Conclusions: PMSNs-siCCR2-mediated CCR2 gene silencing in Ly6C(high) monocytes improved the effectiveness of MSC transplantation and selectively ameliorated myocardial remodeling after AMI. These results suggest that PMSNs-siCCR2 could potentially be used to develop an anti-inflammatory therapy for post-AMI MSC transplantation.

No MeSH data available.


Related in: MedlinePlus

Dynamic fluorescence imaging of the distribution and metabolism of PMSNs-siCCR2-PEI in vivo determined using a near-infrared imaging system (n=12). (a), In vivo images of PMSNs-siCCR2-PEI. The mice were imaged at multiple time points after intravenous injection of the compounds (25 mg/kg). The white and red arrowheads indicate the liver and spleen, respectively. Imaging the dynamic biodistribution of siCCR2 shows major uptake in the spleen and liver. (b), Fluorescence images showing the in vivo biodistribution of PMSNs-siCCR2 in the heart, liver, spleen, kidney and lung over time; the compounds are rapidly cleared from the blood in 12 hours and were excreted via the hepatobiliary and renal routes during this time. (c), Confocal laser scanning microscopy of the spleen red pulp shows colocalization of PMSNs-siCCR2 (red) and CD11b-expressing monocytes (green). (d), Immunofluorescence microscopy of spleen sections reveals detached siCCR2 and PMSNs with green fluorescence and red fluorescence, respectively.
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Figure 3: Dynamic fluorescence imaging of the distribution and metabolism of PMSNs-siCCR2-PEI in vivo determined using a near-infrared imaging system (n=12). (a), In vivo images of PMSNs-siCCR2-PEI. The mice were imaged at multiple time points after intravenous injection of the compounds (25 mg/kg). The white and red arrowheads indicate the liver and spleen, respectively. Imaging the dynamic biodistribution of siCCR2 shows major uptake in the spleen and liver. (b), Fluorescence images showing the in vivo biodistribution of PMSNs-siCCR2 in the heart, liver, spleen, kidney and lung over time; the compounds are rapidly cleared from the blood in 12 hours and were excreted via the hepatobiliary and renal routes during this time. (c), Confocal laser scanning microscopy of the spleen red pulp shows colocalization of PMSNs-siCCR2 (red) and CD11b-expressing monocytes (green). (d), Immunofluorescence microscopy of spleen sections reveals detached siCCR2 and PMSNs with green fluorescence and red fluorescence, respectively.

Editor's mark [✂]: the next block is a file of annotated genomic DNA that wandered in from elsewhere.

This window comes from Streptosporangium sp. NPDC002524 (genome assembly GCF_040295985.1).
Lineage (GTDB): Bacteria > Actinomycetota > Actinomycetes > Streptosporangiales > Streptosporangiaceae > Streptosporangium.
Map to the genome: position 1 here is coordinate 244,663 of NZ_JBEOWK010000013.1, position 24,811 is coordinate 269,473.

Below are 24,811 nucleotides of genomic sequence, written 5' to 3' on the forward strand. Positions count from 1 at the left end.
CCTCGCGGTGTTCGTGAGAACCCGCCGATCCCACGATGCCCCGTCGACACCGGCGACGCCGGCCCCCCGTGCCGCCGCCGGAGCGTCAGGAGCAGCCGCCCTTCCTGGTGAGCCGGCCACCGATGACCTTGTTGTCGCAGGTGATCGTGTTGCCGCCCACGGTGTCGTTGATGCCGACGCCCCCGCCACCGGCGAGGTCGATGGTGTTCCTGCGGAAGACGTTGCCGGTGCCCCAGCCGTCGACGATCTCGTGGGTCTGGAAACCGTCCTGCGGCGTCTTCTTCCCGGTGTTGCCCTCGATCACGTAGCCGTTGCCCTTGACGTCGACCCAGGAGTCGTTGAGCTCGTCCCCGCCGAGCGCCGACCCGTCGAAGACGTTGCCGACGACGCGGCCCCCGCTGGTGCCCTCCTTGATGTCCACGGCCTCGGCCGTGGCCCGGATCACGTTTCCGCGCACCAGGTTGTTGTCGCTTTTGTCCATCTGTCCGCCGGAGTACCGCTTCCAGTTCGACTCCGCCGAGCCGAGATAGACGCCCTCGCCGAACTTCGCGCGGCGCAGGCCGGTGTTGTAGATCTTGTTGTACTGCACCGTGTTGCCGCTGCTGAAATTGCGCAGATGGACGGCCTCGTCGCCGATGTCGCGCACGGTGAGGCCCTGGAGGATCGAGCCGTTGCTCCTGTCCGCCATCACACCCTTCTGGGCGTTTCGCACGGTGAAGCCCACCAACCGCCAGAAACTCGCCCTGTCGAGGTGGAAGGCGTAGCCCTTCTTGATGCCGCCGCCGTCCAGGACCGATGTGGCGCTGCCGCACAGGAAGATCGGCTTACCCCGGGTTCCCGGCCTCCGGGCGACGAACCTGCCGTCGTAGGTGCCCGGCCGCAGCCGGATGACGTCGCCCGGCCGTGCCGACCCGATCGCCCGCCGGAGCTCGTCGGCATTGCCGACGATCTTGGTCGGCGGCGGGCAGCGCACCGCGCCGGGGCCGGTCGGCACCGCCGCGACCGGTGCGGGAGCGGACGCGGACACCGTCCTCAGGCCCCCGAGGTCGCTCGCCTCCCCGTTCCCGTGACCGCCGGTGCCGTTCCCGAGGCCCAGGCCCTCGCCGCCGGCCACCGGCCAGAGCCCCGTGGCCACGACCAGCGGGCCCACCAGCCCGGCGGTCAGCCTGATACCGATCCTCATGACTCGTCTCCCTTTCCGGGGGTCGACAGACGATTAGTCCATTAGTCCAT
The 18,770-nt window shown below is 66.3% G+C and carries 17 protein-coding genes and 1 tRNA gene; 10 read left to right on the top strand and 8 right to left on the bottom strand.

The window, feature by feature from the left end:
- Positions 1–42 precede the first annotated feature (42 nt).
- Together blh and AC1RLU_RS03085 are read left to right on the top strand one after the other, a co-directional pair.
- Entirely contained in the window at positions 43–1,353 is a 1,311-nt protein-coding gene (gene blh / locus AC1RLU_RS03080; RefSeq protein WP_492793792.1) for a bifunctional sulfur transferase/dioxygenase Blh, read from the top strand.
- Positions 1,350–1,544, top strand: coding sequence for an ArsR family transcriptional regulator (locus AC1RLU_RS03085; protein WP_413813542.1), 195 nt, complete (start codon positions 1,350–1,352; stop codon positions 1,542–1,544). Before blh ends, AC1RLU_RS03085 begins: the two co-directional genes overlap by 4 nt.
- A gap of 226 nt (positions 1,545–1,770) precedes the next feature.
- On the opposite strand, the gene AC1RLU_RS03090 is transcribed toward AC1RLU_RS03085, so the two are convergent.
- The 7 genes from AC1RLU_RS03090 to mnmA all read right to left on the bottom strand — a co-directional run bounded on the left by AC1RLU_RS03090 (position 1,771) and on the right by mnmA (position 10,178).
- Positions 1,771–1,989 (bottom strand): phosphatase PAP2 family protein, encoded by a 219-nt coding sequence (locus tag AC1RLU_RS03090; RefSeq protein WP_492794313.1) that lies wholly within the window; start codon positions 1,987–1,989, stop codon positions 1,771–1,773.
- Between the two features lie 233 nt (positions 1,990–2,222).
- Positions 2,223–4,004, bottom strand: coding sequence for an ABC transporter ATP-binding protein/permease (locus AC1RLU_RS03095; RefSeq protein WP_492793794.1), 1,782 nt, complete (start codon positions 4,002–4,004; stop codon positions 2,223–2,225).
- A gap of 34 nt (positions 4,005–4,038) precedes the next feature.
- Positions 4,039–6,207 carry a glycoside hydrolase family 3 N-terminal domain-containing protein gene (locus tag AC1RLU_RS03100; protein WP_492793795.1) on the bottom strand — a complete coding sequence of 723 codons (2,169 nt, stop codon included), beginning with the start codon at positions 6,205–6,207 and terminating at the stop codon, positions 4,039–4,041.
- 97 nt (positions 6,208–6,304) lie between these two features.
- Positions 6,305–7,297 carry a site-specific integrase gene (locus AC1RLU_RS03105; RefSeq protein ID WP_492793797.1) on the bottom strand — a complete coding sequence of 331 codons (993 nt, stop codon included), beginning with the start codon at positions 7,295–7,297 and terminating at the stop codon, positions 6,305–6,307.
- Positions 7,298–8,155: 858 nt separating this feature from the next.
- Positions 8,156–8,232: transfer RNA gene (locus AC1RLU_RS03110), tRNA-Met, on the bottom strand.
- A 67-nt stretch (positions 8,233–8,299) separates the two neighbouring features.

Mentions: The specific siRNA sequence used in this study (5′-uGcuAAAcGucucuGcAAAdTsdT-3′, 5′- UUUGcAGAGACGUUuAGcAdTsdT-3′) to target CCR2 (siCCR2/fluorescent dye-labeled siCCR2, synthesized by Gene Pharma, China) was previously reported by Matthias Nahrendorf et al 24. After the siRNA was scaled up and encapsulated in the particles, the PMSNs-siCCR2-PEI were intravenously injected into AMI mice. In vivo data were acquired serially for up to 24 hours using near-infrared technology. Ten minutes after injection, a strong fluorescent signal was observed in the cardiac region and the circulation (0.0144±0.00214 scaled counts/s), reflecting the presence of PMSNs-siRNA-PEI in the blood. These nanoparticles accumulate and degrade quickly in the circulation, with a short half-life of 37 minutes (Fig. 3a).


Photoluminescent Mesoporous Silicon Nanoparticles with siCCR2 Improve the Effects of Mesenchymal Stromal Cell Transplantation after Acute Myocardial Infarction.

Lu W, Xie Z, Tang Y, Bai L, Yao Y, Fu C, Ma G - Theranostics (2015)